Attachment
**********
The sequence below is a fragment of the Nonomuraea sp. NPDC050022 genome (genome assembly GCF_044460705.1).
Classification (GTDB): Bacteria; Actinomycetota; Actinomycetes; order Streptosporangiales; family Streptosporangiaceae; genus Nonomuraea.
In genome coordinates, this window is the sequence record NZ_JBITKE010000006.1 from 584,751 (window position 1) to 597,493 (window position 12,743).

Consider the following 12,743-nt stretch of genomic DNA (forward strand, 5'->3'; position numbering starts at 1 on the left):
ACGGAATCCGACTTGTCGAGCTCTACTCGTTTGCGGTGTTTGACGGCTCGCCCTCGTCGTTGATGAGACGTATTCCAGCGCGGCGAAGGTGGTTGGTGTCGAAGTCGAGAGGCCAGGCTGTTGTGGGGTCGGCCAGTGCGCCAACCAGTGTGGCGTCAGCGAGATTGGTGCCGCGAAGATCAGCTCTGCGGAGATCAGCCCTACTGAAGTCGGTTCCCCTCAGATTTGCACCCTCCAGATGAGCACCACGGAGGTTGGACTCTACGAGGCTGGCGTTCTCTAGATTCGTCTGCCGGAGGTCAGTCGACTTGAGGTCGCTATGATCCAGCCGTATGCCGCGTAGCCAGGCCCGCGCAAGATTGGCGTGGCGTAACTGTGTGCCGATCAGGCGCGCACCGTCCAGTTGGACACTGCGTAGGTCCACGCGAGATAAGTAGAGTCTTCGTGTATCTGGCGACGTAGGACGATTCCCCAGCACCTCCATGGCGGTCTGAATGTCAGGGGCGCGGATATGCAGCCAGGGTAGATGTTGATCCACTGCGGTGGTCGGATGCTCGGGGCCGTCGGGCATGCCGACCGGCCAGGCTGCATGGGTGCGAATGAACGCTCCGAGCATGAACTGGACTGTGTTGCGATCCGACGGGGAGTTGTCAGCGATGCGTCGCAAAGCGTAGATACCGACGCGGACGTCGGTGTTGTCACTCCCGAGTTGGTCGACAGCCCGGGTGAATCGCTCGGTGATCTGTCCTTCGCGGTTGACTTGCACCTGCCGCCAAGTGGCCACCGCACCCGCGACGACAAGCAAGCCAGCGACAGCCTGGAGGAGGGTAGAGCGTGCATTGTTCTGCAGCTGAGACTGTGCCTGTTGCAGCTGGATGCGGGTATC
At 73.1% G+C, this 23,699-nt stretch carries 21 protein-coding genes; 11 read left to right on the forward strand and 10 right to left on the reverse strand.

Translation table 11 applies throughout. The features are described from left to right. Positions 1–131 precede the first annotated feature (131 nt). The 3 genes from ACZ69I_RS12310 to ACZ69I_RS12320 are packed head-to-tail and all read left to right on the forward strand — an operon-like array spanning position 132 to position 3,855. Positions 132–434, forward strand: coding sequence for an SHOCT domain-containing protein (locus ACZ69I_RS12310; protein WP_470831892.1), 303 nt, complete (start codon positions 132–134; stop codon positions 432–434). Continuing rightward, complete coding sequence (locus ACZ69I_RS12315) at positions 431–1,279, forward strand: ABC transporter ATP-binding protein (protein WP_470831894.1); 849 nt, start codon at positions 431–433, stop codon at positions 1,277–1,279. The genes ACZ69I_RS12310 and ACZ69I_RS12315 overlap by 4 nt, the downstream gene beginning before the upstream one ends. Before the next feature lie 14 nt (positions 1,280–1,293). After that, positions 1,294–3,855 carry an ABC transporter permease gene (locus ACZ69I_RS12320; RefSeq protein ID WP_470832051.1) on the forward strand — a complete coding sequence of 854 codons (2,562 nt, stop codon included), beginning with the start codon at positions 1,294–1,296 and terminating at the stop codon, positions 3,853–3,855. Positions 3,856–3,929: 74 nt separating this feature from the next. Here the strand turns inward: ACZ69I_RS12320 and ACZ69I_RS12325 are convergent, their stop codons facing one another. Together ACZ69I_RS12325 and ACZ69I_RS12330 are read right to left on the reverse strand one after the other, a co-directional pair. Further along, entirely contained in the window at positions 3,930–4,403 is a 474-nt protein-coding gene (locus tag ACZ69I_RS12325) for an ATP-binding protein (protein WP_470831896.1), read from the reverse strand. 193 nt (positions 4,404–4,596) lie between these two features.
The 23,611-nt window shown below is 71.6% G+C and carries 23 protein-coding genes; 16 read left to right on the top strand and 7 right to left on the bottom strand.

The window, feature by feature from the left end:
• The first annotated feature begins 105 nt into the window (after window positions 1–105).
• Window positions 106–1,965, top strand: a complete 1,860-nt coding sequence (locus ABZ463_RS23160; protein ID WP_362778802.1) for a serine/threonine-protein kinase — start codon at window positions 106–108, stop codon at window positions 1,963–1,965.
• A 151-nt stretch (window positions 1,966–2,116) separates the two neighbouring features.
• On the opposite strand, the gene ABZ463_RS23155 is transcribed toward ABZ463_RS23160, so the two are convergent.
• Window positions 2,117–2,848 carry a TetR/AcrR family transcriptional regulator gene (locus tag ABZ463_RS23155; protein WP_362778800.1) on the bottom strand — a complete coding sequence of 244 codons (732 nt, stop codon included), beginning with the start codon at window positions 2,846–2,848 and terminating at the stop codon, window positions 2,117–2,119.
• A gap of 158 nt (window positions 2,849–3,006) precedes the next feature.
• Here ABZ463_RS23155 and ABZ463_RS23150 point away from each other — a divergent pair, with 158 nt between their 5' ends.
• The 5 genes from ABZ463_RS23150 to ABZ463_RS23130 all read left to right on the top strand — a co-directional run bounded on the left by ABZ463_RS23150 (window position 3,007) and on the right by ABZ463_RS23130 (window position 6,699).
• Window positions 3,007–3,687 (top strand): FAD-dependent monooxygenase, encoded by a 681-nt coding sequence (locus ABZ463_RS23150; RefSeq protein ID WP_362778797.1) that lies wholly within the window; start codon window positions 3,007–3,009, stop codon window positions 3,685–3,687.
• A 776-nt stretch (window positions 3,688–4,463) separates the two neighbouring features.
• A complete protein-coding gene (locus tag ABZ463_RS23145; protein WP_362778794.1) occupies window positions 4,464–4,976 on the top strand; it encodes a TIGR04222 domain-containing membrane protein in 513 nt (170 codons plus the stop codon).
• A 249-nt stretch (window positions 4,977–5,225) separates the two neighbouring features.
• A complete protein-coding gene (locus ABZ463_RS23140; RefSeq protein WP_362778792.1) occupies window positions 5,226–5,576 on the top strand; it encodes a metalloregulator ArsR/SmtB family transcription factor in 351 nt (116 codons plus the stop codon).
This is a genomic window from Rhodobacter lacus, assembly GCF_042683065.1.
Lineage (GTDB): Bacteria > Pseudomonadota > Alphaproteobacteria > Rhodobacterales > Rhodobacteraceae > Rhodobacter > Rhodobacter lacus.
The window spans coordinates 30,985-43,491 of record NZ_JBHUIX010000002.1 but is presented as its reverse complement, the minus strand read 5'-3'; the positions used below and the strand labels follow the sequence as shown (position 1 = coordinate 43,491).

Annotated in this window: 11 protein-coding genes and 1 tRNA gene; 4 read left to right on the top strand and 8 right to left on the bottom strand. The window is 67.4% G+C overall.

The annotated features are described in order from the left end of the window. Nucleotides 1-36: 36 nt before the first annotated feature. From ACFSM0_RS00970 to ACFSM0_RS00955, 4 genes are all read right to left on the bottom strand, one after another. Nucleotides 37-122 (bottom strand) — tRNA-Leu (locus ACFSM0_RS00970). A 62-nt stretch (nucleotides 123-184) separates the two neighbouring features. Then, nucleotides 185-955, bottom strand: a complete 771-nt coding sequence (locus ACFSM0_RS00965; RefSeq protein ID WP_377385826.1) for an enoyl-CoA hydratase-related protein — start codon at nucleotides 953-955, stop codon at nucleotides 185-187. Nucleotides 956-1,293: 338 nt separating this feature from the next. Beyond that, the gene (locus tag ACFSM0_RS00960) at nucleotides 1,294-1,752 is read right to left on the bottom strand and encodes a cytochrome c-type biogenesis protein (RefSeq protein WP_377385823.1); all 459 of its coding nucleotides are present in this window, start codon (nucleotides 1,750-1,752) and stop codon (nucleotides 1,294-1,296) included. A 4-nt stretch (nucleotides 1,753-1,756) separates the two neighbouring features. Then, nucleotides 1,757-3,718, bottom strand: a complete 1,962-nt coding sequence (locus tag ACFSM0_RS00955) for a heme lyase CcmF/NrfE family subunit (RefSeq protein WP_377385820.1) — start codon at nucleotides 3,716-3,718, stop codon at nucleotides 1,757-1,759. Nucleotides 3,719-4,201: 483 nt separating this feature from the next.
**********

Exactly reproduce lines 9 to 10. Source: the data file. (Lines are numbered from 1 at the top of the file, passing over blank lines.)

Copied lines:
The window, feature by feature from the left end:
• The first annotated feature begins 105 nt into the window (after window positions 1–105).